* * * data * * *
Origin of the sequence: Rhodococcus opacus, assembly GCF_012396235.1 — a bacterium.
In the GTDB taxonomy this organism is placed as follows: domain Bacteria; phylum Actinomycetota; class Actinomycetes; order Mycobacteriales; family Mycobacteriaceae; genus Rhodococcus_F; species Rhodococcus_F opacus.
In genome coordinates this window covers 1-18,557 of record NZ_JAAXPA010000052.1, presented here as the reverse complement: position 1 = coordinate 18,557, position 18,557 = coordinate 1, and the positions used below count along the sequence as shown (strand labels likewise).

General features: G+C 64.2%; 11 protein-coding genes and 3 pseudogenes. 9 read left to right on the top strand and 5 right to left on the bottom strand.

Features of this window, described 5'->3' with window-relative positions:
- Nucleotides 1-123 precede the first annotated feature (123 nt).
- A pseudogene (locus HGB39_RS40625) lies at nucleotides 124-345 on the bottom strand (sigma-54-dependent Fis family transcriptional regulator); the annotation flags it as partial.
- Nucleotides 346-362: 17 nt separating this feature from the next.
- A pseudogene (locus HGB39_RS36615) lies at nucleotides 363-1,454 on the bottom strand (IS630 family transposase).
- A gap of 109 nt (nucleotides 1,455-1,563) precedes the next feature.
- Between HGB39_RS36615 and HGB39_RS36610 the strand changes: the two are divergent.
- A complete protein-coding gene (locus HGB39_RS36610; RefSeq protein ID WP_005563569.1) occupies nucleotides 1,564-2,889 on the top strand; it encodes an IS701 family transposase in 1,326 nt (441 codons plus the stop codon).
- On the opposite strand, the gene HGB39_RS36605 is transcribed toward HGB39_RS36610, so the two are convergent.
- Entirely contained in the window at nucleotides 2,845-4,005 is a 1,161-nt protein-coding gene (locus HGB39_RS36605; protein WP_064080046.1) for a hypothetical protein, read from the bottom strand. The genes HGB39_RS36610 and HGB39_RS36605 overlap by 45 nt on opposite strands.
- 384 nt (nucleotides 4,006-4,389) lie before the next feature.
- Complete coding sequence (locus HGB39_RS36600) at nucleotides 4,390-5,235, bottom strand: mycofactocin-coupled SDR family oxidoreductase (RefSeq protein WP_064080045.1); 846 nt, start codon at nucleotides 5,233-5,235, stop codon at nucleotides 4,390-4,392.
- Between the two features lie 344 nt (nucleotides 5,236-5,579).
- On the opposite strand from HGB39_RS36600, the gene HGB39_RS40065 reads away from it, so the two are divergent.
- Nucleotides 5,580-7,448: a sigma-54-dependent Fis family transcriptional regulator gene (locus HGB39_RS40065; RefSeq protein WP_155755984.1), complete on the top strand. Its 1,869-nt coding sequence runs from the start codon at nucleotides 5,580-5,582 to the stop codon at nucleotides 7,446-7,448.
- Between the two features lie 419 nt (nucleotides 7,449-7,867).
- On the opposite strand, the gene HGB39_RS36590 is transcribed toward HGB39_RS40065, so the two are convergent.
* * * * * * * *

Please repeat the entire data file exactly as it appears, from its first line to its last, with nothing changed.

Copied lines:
Origin of the sequence: Rhodococcus opacus, assembly GCF_012396235.1 — a bacterium.
In the GTDB taxonomy this organism is placed as follows: domain Bacteria; phylum Actinomycetota; class Actinomycetes; order Mycobacteriales; family Mycobacteriaceae; genus Rhodococcus_F; species Rhodococcus_F opacus.
In genome coordinates this window covers 1-18,557 of record NZ_JAAXPA010000052.1, presented here as the reverse complement: position 1 = coordinate 18,557, position 18,557 = coordinate 1, and the positions used below count along the sequence as shown (strand labels likewise).

General features: G+C 64.2%; 11 protein-coding genes and 3 pseudogenes. 9 read left to right on the top strand and 5 right to left on the bottom strand.

Features of this window, described 5'->3' with window-relative positions:
- Nucleotides 1-123 precede the first annotated feature (123 nt).
- A pseudogene (locus HGB39_RS40625) lies at nucleotides 124-345 on the bottom strand (sigma-54-dependent Fis family transcriptional regulator); the annotation flags it as partial.
- Nucleotides 346-362: 17 nt separating this feature from the next.
- A pseudogene (locus HGB39_RS36615) lies at nucleotides 363-1,454 on the bottom strand (IS630 family transposase).
- A gap of 109 nt (nucleotides 1,455-1,563) precedes the next feature.
- Between HGB39_RS36615 and HGB39_RS36610 the strand changes: the two are divergent.
- A complete protein-coding gene (locus HGB39_RS36610; RefSeq protein ID WP_005563569.1) occupies nucleotides 1,564-2,889 on the top strand; it encodes an IS701 family transposase in 1,326 nt (441 codons plus the stop codon).
- On the opposite strand, the gene HGB39_RS36605 is transcribed toward HGB39_RS36610, so the two are convergent.
- Entirely contained in the window at nucleotides 2,845-4,005 is a 1,161-nt protein-coding gene (locus HGB39_RS36605; protein WP_064080046.1) for a hypothetical protein, read from the bottom strand. The genes HGB39_RS36610 and HGB39_RS36605 overlap by 45 nt on opposite strands.
- 384 nt (nucleotides 4,006-4,389) lie before the next feature.
- Complete coding sequence (locus HGB39_RS36600) at nucleotides 4,390-5,235, bottom strand: mycofactocin-coupled SDR family oxidoreductase (RefSeq protein WP_064080045.1); 846 nt, start codon at nucleotides 5,233-5,235, stop codon at nucleotides 4,390-4,392.
- Between the two features lie 344 nt (nucleotides 5,236-5,579).
- On the opposite strand from HGB39_RS36600, the gene HGB39_RS40065 reads away from it, so the two are divergent.
- Nucleotides 5,580-7,448: a sigma-54-dependent Fis family transcriptional regulator gene (locus HGB39_RS40065; RefSeq protein WP_155755984.1), complete on the top strand. Its 1,869-nt coding sequence runs from the start codon at nucleotides 5,580-5,582 to the stop codon at nucleotides 7,446-7,448.
- Between the two features lie 419 nt (nucleotides 7,449-7,867).
- On the opposite strand, the gene HGB39_RS36590 is transcribed toward HGB39_RS40065, so the two are convergent.